Since March 2018, TreePeople has been restoring a fire-damaged area of San Francisquito Canyon in the Angeles National Forest. The work is funded by a grant administered by the National Fish and Wildlife Foundation, from the money awarded to the USDA following the lawsuit brought against the construction companies responsible for the 2002 Copper Fire.
The work started by the removal of many invasive plants which had taken over several areas adjacent to a creek feeding into the Santa Clara River. The invasive plant’s competition led to the conversion of a once-beautiful chaparral landscape into a very thick mix of various non-native grasses, clover and mustard (Hirschfeldia incana, Centaurea melitensis, Erodium cicutarium, Medicago polymorpha, Melilotus indicus, Nicotiana glauca, Bromus diandrus, Bromus madritensis, Bromus hordeauceus, Avena fatua, Piptatherum miliaceum).
The two-acre site was selected in agreement with the US Forest Service for its significant relevance to the local watershed and its accessibility to volunteers.
We knew that restoring the chaparral habitat would not only bring back the natural wildlife diversity of both plants and animals but would also limit the danger of fire through the removal of considerable amounts of flash fuel generated by the various invasive plants. These plants dry out by the end of spring and remain in that state until the next season.
Re-installing native trees, shrubs, and grasses would help bring back a functioning watershed. Therefore, rainfall is absorbed in the soil and trickles down to the wash, creek, and river, expanding the very much needed local water source while limiting the possibility of mudslides.
However, the project is not only geared towards restoring the land. As a volunteer-based organization, TreePeople has been engaging the local community (Santa Clarita, Newhall, Green Valley, etc.) to come and support the work by attending weekly restoration events. Over the 18 months of the project so far, 2,200 people have participated in more than 100 events.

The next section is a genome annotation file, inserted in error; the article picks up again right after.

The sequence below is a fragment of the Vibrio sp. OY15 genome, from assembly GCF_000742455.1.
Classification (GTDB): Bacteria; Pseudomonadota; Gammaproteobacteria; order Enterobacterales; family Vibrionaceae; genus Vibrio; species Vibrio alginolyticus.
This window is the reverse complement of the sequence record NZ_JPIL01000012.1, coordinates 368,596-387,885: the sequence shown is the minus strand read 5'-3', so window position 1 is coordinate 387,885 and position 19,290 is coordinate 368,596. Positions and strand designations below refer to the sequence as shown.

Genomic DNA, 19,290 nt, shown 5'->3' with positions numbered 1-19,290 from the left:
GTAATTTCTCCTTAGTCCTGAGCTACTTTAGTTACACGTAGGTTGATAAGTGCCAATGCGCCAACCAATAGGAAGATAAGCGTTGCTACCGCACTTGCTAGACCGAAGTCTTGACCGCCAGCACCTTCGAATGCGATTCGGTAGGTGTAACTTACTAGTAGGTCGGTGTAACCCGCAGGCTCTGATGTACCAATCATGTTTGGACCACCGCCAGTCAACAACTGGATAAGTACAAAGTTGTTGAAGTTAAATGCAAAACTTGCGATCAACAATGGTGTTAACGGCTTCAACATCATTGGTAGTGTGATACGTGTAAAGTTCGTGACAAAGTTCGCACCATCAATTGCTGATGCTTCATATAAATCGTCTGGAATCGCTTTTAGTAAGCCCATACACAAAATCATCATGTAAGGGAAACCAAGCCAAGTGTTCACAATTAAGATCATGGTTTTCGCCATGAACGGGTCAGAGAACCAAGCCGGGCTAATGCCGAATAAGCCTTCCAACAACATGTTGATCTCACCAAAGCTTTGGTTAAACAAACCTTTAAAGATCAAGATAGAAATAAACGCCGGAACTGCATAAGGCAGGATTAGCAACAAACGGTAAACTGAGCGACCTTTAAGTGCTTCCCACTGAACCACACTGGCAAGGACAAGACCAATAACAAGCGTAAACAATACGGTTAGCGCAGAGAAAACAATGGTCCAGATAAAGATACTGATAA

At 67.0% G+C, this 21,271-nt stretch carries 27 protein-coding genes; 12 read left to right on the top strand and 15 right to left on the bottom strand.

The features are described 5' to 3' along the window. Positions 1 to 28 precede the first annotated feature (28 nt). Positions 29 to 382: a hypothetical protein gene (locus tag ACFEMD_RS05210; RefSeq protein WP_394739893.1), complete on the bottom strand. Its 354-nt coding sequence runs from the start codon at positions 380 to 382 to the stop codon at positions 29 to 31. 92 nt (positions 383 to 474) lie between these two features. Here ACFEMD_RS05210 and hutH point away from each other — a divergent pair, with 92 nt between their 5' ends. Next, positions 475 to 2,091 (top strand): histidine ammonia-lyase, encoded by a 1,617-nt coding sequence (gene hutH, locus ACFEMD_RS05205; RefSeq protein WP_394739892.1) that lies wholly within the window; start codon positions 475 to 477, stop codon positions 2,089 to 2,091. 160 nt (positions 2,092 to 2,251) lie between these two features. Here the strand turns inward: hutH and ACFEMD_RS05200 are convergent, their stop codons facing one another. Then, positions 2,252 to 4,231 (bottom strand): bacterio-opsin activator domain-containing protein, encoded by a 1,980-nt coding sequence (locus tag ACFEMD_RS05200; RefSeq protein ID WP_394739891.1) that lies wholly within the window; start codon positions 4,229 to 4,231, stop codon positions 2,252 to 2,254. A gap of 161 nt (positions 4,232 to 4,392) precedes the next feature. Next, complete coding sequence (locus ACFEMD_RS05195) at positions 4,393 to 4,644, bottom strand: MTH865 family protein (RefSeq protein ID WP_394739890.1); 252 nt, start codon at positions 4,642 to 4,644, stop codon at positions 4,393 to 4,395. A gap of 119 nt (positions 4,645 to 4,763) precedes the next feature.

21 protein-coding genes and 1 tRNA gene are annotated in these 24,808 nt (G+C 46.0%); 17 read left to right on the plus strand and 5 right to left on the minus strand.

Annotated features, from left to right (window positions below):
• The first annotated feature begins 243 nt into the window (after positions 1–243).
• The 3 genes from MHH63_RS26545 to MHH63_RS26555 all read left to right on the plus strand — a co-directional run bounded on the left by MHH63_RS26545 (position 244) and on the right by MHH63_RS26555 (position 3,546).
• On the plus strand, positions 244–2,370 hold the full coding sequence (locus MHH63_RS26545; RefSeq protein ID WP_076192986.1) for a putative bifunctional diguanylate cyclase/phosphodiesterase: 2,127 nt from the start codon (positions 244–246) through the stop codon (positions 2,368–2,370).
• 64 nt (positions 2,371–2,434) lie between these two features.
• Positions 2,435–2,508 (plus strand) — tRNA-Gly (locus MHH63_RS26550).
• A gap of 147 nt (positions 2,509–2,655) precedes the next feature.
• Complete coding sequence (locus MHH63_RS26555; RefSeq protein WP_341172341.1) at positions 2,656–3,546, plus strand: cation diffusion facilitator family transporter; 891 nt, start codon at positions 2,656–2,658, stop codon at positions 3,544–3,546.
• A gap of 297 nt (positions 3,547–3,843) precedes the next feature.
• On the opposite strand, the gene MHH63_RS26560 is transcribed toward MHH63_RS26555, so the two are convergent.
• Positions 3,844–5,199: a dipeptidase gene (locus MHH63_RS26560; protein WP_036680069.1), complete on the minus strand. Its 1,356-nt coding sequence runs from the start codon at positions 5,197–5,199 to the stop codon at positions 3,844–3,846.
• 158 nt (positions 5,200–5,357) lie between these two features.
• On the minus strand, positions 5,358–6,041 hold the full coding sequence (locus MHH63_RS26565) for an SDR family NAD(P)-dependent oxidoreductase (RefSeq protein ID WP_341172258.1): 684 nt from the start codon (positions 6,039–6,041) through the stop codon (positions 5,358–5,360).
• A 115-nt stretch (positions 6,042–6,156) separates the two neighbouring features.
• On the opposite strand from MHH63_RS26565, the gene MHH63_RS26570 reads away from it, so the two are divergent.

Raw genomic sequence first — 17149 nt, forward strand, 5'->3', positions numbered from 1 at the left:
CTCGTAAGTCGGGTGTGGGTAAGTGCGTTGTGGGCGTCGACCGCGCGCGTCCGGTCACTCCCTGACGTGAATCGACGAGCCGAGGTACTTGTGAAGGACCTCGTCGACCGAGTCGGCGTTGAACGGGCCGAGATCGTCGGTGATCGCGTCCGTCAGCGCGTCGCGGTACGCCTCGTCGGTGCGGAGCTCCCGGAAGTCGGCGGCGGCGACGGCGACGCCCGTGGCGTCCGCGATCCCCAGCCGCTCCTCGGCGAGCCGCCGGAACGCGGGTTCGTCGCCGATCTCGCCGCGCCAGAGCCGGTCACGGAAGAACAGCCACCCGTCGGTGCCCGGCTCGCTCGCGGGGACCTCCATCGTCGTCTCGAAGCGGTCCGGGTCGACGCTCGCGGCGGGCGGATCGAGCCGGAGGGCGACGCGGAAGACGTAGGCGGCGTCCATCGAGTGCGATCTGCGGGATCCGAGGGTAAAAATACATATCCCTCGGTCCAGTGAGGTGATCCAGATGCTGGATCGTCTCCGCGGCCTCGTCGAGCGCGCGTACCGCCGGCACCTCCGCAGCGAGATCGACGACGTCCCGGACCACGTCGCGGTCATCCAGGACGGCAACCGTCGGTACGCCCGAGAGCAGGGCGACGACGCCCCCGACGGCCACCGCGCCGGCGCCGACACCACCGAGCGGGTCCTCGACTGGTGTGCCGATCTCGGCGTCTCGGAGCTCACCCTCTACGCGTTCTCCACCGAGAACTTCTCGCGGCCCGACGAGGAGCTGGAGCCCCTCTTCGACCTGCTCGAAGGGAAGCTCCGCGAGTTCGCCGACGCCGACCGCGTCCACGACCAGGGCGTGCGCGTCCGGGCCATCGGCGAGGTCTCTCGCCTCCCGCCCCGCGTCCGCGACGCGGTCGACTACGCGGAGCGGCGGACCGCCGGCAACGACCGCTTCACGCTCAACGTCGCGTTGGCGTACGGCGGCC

Middle and high school students, college classes, families, partnering organizations, and individual volunteers have contributed over 9,500 hours of work. Not only did they each help with the actual work, but they also learned the basic elements of ecosystem restoration such as: its importance for the local mountains and community, some of the differences between non-native and native plants, and the various ways the plants interact with the local wildlife.
Additionally, 34 volunteers took our Wildland Restoration Supervisor Training. Training allows them to become proficient in TreePeople’s management practices, then help further organize and run restoration events.
Between March 2018 and April 2019, volunteers pulled and removed from the site over 60 cubic yards of non-native invasive plants. They also planted 2,965 native perennial plants from about 40 different species, grown by the Rancho Santa Ana Botanic Garden nursery from seeds collected in nearby appropriate areas of the Angeles National Forest. The plantings were then watered about once a month during the dry season to help them establish their root system for the first year.
In the coming fall, TreePeople’s staff and volunteers will continue the maintenance of the current site. Restoration typically requires limited maintenance from 2 to 5 years after the start.